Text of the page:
I want friends through Rust

That sounds great!

I have seen obs-websocket-rs a bit. I don't know what obs-websocket is, but your repository is somehow cool. To reach your level, I have to study Rust harder :fire:

Everyone creates something great with Rust :laughing:

Woah! Did you get a job in Japan? Or your company has a branch ofiice in Japan?
Rust is still not popular in Japan I think. My friends use Go or Ruby.

I don't think rust is popular anywhere yet. Hopefully it will be.

You can look at GO. I know GO somewhat as well. It's also fun to use. I'd say I've been learning GO and rust simultaneously. I use GO at my workplace too.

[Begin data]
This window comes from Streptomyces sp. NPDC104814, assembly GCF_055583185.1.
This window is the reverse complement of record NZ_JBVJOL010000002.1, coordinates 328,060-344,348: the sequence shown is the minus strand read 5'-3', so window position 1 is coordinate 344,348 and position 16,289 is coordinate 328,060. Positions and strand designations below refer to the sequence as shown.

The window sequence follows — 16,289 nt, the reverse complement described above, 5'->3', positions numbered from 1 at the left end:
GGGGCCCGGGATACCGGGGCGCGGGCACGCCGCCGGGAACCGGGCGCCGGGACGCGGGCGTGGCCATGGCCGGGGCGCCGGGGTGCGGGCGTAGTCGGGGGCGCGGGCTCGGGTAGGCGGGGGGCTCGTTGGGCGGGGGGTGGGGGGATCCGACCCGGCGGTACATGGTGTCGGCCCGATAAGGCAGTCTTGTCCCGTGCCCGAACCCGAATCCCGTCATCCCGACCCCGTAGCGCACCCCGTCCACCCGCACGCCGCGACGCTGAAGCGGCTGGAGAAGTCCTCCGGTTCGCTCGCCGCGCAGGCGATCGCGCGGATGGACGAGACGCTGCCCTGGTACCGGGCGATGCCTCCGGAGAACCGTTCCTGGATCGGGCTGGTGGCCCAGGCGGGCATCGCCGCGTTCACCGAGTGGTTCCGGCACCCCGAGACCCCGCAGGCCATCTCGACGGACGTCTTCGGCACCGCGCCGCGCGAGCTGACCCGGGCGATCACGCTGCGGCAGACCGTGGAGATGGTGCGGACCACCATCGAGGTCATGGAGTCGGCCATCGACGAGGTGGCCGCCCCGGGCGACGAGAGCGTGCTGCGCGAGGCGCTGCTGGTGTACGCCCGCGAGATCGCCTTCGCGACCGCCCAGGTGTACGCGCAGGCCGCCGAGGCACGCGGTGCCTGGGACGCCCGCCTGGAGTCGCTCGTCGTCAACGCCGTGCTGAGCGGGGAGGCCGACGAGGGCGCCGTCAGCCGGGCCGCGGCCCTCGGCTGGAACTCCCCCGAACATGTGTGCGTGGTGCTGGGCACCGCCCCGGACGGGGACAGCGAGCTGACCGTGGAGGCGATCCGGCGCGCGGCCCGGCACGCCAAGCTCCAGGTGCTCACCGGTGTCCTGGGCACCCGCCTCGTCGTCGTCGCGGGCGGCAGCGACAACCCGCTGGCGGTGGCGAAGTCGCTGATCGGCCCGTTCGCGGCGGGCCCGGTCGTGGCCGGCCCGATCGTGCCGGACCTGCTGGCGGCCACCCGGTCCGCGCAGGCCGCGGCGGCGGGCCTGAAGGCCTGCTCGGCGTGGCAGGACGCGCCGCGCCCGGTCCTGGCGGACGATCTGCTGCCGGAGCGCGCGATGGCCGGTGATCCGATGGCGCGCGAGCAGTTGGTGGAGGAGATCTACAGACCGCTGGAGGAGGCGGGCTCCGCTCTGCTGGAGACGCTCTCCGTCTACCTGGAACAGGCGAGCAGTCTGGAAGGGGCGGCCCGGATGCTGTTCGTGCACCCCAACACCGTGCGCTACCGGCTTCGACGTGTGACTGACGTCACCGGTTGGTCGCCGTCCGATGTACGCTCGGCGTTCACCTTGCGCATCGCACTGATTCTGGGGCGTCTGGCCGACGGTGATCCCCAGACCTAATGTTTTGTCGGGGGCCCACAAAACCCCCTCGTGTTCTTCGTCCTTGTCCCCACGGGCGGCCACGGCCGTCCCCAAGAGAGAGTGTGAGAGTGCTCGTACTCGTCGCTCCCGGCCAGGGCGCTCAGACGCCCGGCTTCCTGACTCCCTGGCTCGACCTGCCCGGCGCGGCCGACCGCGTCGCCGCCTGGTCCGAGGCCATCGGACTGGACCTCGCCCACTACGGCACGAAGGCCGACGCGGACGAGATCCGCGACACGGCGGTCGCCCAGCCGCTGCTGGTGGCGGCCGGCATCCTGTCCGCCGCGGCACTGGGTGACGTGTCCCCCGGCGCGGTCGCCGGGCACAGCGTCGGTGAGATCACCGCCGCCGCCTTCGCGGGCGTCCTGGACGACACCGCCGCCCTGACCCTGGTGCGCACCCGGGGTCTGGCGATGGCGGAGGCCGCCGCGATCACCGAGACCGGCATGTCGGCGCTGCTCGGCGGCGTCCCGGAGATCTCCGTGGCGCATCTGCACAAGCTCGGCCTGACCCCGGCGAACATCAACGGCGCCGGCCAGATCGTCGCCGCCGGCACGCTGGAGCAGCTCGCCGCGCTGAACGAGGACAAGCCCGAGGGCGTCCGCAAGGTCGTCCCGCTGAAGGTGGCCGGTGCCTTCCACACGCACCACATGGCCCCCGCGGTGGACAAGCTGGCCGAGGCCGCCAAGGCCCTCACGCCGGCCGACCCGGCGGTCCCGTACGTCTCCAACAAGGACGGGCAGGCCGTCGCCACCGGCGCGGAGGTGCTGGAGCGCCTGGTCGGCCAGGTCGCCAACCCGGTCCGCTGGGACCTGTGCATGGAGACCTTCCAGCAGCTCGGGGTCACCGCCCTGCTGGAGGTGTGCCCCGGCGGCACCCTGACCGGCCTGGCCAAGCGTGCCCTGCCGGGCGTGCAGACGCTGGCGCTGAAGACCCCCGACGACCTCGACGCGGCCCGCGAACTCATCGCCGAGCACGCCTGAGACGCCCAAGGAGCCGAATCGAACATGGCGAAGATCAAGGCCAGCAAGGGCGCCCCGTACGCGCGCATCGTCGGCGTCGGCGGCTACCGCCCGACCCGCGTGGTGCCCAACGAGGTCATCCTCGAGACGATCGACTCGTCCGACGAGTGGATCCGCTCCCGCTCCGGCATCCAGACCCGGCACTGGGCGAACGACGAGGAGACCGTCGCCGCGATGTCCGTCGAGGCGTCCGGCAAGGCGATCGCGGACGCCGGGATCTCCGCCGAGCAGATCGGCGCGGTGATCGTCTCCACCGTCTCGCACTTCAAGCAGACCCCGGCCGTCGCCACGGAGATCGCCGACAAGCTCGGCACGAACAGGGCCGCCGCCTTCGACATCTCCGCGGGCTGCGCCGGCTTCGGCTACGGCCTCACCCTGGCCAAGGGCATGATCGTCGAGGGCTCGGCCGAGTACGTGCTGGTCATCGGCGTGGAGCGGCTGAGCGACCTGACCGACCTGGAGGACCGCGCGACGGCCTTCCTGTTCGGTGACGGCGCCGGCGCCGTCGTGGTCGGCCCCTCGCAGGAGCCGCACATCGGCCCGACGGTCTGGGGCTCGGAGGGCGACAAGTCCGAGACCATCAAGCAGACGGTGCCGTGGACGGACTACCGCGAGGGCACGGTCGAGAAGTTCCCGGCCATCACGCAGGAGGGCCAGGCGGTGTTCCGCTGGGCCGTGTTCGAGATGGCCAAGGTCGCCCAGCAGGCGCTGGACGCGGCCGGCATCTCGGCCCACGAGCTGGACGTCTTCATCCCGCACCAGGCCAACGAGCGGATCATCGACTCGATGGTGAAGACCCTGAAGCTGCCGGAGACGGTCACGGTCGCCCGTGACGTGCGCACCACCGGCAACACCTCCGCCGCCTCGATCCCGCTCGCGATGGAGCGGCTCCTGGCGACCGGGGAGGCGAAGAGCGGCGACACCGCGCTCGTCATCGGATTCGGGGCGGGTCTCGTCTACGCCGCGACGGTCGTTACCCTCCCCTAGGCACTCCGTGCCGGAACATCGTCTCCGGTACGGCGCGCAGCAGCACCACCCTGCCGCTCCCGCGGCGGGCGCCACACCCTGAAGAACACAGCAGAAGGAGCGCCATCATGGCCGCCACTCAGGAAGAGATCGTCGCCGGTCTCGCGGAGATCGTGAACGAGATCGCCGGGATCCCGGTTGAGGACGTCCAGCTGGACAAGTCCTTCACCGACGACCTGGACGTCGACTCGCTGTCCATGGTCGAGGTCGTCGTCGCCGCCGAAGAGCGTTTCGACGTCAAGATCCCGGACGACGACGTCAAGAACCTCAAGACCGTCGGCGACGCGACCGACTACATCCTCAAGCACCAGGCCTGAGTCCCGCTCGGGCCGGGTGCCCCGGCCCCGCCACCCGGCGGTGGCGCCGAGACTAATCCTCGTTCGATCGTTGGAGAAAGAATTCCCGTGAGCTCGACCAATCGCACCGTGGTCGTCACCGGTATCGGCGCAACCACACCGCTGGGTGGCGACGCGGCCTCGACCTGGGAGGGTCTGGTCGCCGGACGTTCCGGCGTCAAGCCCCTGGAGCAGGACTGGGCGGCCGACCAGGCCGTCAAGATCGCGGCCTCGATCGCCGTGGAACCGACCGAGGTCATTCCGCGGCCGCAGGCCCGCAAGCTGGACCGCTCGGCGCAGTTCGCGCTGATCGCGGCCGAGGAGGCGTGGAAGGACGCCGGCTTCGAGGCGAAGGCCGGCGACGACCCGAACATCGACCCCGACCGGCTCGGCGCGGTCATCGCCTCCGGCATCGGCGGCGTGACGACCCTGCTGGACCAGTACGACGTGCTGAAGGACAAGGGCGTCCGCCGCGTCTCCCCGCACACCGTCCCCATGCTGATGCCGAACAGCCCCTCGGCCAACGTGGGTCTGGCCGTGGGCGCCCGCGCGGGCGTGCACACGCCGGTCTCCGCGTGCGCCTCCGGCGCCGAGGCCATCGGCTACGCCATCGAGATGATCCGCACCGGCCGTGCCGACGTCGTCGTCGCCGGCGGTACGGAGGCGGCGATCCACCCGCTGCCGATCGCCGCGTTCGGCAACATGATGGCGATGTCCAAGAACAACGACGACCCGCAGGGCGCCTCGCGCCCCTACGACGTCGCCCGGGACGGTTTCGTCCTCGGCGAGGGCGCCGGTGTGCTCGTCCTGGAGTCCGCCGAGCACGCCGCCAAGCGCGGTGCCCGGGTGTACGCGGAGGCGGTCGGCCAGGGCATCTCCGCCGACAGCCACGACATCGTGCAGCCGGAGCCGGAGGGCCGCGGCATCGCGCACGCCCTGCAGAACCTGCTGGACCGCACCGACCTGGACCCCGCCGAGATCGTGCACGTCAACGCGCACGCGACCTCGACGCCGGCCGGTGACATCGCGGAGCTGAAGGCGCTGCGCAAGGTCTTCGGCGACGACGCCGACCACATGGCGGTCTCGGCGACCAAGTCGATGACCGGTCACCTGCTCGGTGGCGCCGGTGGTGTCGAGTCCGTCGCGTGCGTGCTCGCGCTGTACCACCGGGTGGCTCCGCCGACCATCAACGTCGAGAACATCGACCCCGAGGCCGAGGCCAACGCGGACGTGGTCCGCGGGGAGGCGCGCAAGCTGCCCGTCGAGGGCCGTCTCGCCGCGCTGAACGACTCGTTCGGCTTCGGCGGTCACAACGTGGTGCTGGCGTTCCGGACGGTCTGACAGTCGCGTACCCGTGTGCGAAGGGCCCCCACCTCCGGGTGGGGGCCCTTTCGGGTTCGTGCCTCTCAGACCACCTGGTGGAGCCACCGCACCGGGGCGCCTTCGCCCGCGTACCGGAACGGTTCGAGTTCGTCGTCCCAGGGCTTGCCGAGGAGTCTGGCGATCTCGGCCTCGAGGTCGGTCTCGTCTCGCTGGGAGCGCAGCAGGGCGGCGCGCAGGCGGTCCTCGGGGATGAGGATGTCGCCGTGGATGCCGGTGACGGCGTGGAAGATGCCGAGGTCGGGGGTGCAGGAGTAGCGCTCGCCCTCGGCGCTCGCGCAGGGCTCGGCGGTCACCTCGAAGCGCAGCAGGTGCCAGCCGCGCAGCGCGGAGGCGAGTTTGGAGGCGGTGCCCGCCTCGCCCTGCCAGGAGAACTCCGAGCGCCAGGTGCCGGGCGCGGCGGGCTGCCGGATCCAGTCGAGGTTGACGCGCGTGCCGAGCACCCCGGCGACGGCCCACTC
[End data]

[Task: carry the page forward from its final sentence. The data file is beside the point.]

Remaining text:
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I'm not good at Go at all. I have played Go for making trivial stuffs, so I just know a bit of syntax.

Do you use Go more frequently than Rust? I don't know how to choose best language depending on what I want to do...

It was at an ERP company in Tokyo called Works Applications. It was a good job I think, but they were moving me towards a sysadmin position rather than development, which I was not interested in. It's a big, Japanese company so the organization was pretty stiff and it didn't feel like I could easily move to a different team so I left eventually.

I've seen a lot of "buzz" around Rust at my university, more so than with other new-ish languages, so I'm pretty hopeful.


People often says Japanese company sometimes kill personality. I heard some companies in large cities are not stiff though.

My college was stiff as well. Although I wanted to use Rust for my schoolwork, they forced students to use Java for the development... I was not happy at that time :angry: